QOTD: Three's Company, or a Crowd?
One man’s vision of untouchable beauty is another man’s 2019 Chevy Silverado 1500, or something like that. Each one of us filters a fellow human’s or vehicle’s looks through a network of individual biases and neuroses to arrive at a verdict.
Dishy. Stunner. Sort-of cute. Dog. We’re a shallow species, and only a select few of us can see the beauty in everything.
If symmetry is indeed a key aspect of perceived beauty, then it explains the particular revulsion I feel with a certain class of vehicle, one which numerous upstart automakers seem intent on returning to our streets. If buyers are willing, of course.
I’m talking three-wheelers, and not those open-air Polaris and Campagna trikes with the 61-year-old driver behind the wheel. Upon viewing an offering (make that a would-be offering) from Elio or Electra Meccanica, yours truly is struck by the same feeling of something’s not right he felt while watching Goldmember hop into his Corbin Sparrow all those years ago.
Gesturing frantically at the backside of the car, I struggle to come to grips with the broad front end and teardrop ass of these closed-cabin three-wheelers. They look okay coming at you, then turn into a Stephen King novel going past. It’s a different story for fuselage-bodied open-top cars like the Morgan 3 Wheeler or Vanderhall Venice, both of which look pretty fetching.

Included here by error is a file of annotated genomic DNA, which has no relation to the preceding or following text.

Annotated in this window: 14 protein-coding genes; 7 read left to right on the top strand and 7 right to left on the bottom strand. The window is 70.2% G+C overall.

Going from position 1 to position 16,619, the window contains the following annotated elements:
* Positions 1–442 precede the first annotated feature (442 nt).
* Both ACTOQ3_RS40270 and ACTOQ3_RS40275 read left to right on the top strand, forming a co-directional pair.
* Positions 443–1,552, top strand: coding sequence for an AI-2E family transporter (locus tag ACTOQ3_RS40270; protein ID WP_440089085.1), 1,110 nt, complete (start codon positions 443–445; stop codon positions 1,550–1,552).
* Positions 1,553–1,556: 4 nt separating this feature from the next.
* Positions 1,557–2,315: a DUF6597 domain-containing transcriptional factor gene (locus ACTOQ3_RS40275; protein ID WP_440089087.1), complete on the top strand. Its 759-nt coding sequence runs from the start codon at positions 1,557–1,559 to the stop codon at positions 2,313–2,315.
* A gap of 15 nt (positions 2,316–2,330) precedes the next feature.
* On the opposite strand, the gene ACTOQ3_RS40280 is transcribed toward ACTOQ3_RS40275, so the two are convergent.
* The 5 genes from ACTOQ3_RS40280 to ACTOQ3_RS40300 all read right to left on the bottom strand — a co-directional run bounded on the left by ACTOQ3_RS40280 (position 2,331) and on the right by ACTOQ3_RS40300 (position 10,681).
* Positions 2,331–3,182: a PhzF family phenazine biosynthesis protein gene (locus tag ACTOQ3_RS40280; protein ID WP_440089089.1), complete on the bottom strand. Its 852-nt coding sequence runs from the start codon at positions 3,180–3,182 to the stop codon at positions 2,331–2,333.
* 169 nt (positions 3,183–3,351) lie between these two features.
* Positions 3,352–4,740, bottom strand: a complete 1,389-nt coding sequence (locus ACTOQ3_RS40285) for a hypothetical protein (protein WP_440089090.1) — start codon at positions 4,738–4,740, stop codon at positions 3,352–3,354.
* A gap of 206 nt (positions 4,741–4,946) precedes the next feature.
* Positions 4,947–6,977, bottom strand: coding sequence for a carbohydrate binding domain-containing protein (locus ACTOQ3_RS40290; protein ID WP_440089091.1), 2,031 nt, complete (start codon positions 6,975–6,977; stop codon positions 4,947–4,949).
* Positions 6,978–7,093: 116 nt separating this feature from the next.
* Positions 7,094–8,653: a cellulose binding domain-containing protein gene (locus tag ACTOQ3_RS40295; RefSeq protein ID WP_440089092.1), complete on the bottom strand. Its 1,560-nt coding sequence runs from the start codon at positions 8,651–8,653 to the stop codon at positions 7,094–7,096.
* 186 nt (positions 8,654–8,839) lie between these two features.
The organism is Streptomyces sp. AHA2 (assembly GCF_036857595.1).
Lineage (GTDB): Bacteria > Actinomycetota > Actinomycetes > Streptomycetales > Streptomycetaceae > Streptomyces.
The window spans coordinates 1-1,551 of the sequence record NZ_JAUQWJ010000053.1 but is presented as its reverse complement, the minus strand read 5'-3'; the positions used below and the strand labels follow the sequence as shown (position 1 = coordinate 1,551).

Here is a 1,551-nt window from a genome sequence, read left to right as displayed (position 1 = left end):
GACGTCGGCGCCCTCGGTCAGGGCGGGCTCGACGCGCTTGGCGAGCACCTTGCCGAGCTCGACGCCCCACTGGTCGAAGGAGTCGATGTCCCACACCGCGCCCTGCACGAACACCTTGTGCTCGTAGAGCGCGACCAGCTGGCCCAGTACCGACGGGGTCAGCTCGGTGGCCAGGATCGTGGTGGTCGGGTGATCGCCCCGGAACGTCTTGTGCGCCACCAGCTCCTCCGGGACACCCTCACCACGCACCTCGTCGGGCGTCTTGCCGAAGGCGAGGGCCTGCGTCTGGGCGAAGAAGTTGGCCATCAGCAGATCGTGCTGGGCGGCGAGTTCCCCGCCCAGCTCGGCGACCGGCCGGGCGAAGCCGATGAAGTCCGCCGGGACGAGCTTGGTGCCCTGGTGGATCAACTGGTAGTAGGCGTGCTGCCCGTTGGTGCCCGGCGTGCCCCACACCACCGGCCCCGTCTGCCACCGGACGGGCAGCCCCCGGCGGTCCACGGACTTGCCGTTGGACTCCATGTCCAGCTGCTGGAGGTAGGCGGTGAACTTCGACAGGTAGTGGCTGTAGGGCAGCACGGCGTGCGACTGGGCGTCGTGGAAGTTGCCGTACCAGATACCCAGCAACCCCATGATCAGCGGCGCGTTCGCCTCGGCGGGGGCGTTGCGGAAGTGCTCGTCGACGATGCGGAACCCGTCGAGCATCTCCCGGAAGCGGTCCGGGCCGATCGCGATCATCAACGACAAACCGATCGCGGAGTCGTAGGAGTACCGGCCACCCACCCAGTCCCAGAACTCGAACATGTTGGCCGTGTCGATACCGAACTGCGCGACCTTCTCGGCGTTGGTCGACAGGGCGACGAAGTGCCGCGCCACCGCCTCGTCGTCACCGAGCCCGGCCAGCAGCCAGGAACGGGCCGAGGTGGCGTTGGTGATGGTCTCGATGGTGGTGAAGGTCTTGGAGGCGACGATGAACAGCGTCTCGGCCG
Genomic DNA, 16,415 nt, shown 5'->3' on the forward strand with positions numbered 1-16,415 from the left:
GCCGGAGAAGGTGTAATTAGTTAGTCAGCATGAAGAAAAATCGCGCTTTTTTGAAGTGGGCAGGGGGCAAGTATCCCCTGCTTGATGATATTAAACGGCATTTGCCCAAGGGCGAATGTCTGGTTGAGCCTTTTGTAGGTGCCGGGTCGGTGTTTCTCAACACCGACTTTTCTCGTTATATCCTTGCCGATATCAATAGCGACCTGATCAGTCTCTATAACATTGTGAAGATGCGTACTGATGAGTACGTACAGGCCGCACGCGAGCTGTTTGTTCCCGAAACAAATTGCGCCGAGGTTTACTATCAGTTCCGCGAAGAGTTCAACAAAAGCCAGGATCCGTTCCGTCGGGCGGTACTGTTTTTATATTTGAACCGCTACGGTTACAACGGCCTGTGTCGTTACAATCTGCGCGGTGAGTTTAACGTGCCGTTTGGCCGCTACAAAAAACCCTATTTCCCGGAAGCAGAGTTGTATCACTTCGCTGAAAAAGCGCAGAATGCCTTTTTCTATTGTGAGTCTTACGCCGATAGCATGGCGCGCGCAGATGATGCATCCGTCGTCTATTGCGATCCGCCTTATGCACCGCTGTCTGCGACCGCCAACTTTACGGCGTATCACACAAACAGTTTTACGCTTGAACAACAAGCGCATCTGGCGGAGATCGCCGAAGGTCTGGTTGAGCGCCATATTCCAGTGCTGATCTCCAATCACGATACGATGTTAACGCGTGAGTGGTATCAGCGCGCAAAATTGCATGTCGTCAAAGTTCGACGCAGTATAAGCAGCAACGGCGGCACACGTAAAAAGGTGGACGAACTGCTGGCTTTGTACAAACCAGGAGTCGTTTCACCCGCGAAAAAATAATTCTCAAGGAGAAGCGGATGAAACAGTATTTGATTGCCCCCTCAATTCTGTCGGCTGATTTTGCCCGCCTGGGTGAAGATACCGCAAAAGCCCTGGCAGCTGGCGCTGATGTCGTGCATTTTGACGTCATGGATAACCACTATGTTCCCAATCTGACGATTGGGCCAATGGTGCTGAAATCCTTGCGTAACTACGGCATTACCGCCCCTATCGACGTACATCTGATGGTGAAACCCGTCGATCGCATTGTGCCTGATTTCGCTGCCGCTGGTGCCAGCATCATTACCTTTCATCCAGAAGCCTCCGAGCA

There’s a practicality issue. Designed with low-cost, ultra-efficient commuting in mind, closed-cabin three-wheelers offer either a single chair or a 1+1 seating arrangement — limiting their role to that envisioned by the manufacturer. No work truck turned family sedan turned off-roader here. Regulations vary, too. Depending on jurisdiction, that three-wheeler could be classified as a motorcycle, requiring the driver obtain an additional license, an autocycle, or even a car. Things are falling into place for three-wheelers on that front, at least, which is great news for companies like Polaris.
But a Slingshot is a debatably fun plaything, not a Focus replacement. It ain’t a nerdy teardrop on three wheels.
As well, you may have noticed that gas remains cheap and very plentiful. It’s not hard to make the case for a low five-figure Mirage over a greener, high four-figure trike. So, will a mass-market three-wheeler ever take off in the United States, or will the vehicle type remain forever an oddity?
[Image: Electra Meccanica]
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